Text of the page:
Joystiq links to a brief article on the importance of marketing your game when you self-publish:
Chris Eden from Sony suggests marketing your game at least two months in advance of the release date. And where’s a good place to start talking up your opus? Why, the Sony message boards (natch).
The counterpoint to Chris’s suggestion is, of course, the idea that marketing your game too early raises audience expectations, which tend to snowball into this wad of messianic myths about your game that are impossible to fulfill. Duke Nukem Forever is the quintissential example of a game that was announced too early – ten years too early, in fact – until at this point it’s become a laughing stock, even as the game’s first trailers are debuting. Similarly, Ontario dev Silicon Knights’ Too Human was originally an N64 game , the development of which dragged on over a decade. The game demo at E3 was really choppy, prompting many journalists to grumble “all that wait, for what?” When Too Human finally hit store shelves, audiences and critics were nearly chomping at the bit to hate it.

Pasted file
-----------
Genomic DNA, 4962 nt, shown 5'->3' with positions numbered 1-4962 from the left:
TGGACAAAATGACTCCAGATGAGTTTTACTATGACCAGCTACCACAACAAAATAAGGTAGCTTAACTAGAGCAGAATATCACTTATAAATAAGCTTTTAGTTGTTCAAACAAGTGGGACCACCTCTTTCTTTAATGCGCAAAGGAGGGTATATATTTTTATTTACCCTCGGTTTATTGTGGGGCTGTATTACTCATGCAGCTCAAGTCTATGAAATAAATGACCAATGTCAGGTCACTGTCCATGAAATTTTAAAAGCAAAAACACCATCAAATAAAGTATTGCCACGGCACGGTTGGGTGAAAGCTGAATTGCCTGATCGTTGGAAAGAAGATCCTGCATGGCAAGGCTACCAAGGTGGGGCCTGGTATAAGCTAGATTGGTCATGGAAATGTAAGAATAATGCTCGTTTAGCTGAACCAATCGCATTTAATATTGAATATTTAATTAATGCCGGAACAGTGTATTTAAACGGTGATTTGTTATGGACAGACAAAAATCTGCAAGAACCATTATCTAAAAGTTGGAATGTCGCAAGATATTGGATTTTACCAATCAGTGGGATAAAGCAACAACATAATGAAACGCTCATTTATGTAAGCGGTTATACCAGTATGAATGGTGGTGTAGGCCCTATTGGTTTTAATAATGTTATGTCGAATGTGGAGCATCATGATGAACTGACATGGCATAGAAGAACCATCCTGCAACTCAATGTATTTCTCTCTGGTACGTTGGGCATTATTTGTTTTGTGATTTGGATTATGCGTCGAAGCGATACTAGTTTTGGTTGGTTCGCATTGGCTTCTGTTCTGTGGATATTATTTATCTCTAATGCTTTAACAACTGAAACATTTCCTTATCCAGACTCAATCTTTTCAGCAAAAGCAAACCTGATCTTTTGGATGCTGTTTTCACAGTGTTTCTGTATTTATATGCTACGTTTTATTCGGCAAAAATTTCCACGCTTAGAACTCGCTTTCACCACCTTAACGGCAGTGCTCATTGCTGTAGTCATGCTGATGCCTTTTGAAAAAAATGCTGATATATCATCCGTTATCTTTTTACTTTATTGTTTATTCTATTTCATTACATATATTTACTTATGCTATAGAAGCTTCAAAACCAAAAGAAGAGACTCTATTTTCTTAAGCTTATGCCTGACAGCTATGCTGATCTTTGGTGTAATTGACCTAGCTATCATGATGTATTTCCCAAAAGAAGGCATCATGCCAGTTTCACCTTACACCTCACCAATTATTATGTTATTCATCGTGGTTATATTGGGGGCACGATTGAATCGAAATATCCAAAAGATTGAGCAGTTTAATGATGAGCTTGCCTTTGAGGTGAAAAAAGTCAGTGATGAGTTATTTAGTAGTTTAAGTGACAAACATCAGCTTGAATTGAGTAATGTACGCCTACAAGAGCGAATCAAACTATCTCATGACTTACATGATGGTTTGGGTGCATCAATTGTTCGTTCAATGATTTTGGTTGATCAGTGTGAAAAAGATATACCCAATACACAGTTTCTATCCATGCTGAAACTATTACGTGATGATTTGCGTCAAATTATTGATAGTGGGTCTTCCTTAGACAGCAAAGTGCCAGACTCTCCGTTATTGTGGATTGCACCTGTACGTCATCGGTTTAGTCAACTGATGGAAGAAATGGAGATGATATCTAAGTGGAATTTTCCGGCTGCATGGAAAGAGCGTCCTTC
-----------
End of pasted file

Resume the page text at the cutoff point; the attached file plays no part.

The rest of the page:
i’ve had this jazz on my face for ten years too long
Kahoots™, our fun crime-themed puzzle game modelled entirely in clay, was about 85% complete before we finally announced it in mid-March. That puts us in the general pre-release area that the Sony rep recommends. The great crew of folks who have signed up, and continue to sign up, for our Closed Public Beta, can expect a playable game from start to finish, with all fifty levels, six game types, and two game modes intact. (Hit the Boards to sign up!) The buff and shine are missing, though – namely, the music, sound effects and voice over are all absent, and the cut-scenes are only roughed-in.
We’re betting on the fact that it’s enough to test with. The big concern is that the game is FUN, and if the testers decide it’s decidedly UNFUN, we’ll go back to the drawing board to rip it apart and put it back together. But here’s hoping for a verdict of “FUN”. Fingers crossed.